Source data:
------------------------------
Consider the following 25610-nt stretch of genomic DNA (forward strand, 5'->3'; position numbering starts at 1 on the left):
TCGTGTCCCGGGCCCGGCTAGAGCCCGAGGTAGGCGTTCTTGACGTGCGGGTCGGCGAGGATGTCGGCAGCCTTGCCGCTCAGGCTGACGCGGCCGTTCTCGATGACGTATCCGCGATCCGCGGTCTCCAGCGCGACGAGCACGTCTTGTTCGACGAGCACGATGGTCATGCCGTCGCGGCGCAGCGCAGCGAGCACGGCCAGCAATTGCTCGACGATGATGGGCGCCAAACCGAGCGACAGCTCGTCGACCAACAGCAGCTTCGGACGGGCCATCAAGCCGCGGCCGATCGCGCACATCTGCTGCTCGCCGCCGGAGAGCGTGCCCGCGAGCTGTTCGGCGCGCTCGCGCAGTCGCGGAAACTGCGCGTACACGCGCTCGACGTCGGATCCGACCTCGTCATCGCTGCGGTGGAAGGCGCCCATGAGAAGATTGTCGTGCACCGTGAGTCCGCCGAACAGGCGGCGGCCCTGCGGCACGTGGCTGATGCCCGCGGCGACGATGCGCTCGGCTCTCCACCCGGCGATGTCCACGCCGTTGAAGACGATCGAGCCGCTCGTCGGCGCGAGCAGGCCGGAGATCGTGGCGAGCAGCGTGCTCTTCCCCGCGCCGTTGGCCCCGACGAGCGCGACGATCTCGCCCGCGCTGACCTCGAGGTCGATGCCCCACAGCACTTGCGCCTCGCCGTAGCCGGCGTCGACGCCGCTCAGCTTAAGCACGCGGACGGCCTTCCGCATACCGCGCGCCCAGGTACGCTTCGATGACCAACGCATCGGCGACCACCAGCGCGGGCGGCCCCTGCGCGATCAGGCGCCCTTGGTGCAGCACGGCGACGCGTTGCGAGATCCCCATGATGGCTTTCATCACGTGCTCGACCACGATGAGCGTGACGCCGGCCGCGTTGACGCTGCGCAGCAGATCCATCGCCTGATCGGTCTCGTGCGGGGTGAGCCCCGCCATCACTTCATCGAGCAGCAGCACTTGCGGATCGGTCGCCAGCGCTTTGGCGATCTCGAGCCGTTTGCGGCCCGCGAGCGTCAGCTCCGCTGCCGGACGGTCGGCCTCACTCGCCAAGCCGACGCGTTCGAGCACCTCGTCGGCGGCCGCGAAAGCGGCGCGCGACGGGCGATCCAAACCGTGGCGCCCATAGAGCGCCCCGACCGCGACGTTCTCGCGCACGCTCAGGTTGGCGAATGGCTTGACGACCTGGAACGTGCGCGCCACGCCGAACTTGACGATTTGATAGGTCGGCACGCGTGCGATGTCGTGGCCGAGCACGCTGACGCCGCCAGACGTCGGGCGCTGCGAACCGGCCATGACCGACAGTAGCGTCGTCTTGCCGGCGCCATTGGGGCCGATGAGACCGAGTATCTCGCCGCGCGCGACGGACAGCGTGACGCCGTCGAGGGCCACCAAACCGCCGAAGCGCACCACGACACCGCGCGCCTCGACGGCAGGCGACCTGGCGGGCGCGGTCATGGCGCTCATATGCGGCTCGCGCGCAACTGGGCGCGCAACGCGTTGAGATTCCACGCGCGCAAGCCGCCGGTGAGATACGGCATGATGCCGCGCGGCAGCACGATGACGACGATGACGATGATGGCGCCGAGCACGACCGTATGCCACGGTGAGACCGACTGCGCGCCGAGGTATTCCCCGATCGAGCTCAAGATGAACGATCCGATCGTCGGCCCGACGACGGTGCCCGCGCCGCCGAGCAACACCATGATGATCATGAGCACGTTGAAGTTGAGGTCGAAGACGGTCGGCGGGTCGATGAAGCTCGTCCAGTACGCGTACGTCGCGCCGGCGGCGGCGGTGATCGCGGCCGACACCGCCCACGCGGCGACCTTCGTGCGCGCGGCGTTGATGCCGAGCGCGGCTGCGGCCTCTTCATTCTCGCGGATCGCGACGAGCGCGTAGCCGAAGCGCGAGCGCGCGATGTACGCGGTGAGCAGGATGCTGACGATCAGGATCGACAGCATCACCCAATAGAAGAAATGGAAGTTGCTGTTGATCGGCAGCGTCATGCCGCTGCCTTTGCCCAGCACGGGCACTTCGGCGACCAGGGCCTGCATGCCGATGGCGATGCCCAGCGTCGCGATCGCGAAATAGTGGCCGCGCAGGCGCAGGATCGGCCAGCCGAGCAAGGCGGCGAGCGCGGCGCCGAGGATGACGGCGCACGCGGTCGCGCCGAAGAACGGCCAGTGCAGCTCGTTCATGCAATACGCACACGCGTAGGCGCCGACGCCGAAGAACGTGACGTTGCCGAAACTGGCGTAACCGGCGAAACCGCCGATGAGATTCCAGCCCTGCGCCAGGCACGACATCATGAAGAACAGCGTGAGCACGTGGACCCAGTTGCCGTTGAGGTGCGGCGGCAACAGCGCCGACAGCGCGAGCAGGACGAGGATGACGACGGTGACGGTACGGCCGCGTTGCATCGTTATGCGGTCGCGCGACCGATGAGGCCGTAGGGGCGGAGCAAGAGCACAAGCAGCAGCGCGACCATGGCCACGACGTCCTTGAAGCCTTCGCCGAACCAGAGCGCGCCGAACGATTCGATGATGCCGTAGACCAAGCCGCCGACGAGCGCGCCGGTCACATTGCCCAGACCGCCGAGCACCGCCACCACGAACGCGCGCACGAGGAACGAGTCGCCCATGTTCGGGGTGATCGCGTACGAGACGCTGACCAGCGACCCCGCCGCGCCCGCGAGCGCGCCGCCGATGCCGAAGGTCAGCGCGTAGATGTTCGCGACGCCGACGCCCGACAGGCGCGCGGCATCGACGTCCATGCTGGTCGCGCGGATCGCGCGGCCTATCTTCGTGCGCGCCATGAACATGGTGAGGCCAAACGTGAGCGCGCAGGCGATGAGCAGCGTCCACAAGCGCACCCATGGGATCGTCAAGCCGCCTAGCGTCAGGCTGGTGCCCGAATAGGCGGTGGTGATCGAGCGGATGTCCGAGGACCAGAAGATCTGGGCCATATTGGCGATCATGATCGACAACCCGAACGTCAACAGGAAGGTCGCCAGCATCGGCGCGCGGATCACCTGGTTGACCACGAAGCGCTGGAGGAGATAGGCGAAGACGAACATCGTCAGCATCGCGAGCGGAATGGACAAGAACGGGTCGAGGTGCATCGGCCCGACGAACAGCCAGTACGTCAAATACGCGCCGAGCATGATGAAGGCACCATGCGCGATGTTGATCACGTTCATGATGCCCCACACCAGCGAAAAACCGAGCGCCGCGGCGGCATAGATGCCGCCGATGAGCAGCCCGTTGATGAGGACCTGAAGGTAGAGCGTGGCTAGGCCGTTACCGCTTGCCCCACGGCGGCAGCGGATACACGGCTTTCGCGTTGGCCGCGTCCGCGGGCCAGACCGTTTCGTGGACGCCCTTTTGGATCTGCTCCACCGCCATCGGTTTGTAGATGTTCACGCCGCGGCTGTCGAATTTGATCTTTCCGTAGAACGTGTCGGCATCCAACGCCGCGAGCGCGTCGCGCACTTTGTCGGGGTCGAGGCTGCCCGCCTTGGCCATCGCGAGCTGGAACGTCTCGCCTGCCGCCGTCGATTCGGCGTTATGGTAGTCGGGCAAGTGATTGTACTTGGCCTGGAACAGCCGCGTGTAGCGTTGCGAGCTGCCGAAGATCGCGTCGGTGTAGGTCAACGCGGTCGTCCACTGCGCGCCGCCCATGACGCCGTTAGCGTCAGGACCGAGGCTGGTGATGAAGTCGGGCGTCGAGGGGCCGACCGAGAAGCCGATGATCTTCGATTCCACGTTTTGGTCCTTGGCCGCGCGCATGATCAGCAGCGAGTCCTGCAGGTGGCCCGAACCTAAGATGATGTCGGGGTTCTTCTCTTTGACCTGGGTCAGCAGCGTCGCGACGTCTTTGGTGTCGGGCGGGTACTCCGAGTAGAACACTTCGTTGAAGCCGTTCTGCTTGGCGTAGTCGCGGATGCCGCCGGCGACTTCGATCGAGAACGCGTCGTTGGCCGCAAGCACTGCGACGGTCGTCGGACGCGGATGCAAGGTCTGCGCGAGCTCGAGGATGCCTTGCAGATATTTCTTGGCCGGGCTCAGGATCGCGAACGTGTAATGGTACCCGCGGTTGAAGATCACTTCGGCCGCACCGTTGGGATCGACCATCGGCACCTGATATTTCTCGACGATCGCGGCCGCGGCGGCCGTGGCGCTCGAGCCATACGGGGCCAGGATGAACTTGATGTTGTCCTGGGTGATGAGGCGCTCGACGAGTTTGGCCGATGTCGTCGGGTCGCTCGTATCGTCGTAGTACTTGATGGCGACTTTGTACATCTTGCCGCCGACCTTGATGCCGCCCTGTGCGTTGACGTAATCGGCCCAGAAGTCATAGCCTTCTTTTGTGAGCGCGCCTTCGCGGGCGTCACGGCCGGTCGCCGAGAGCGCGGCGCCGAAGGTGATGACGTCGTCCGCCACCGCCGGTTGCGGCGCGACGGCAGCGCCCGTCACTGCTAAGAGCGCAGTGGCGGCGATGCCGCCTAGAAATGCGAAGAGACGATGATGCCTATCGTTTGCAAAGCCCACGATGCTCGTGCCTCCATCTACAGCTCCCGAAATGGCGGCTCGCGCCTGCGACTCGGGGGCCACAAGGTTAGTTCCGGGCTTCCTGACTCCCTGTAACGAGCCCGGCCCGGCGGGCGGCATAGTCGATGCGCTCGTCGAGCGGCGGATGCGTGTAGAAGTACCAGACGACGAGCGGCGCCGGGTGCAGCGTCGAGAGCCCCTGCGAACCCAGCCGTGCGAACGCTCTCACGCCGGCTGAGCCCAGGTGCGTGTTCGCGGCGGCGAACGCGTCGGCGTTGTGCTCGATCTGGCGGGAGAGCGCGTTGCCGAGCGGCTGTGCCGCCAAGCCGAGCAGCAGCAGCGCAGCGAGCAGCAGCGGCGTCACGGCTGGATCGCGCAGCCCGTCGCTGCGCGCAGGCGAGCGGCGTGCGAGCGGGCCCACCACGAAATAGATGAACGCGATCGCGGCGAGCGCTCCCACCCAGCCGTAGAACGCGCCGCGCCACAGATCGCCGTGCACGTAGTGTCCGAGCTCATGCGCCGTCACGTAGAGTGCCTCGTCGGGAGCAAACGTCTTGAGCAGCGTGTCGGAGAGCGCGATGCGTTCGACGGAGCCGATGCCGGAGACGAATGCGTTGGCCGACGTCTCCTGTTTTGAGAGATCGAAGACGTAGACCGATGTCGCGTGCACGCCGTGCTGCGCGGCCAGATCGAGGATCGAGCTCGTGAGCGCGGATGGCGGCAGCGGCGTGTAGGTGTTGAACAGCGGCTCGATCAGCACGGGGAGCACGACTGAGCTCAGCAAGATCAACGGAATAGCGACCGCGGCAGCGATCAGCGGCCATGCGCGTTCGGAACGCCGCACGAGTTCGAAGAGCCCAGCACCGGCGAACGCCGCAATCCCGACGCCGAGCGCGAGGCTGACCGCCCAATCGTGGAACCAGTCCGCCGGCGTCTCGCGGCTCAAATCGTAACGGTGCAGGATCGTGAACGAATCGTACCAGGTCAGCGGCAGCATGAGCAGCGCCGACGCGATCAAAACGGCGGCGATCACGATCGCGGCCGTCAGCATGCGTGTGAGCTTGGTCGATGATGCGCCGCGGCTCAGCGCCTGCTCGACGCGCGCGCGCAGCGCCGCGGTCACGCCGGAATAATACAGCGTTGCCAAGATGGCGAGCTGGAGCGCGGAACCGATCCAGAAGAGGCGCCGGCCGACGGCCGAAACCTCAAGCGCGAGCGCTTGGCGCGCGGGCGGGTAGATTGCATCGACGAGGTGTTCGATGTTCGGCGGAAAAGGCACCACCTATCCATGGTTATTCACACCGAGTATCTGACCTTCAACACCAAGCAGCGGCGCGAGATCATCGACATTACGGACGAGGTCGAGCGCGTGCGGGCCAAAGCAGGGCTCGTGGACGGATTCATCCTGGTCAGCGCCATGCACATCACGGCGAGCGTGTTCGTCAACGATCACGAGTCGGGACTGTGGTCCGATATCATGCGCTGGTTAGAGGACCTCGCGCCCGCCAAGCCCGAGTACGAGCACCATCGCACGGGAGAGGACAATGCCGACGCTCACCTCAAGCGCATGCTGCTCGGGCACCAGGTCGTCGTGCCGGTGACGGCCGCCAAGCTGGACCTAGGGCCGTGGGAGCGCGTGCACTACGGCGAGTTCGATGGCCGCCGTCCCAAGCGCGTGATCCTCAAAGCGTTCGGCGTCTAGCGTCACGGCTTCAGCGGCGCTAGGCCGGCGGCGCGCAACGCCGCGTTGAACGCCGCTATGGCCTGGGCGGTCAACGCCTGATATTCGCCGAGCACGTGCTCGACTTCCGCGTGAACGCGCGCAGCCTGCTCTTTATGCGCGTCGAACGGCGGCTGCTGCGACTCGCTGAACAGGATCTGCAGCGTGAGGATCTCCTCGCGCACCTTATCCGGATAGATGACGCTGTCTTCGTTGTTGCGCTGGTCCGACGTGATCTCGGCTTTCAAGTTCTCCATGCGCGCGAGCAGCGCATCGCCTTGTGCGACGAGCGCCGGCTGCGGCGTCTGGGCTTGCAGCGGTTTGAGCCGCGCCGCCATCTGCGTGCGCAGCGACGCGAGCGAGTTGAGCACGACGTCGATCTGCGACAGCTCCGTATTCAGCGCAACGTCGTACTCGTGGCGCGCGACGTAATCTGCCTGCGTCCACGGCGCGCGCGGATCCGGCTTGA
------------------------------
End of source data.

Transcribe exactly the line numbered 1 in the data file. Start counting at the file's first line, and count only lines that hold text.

Consider the following 25610-nt stretch of genomic DNA (forward strand, 5'->3'; position numbering starts at 1 on the left):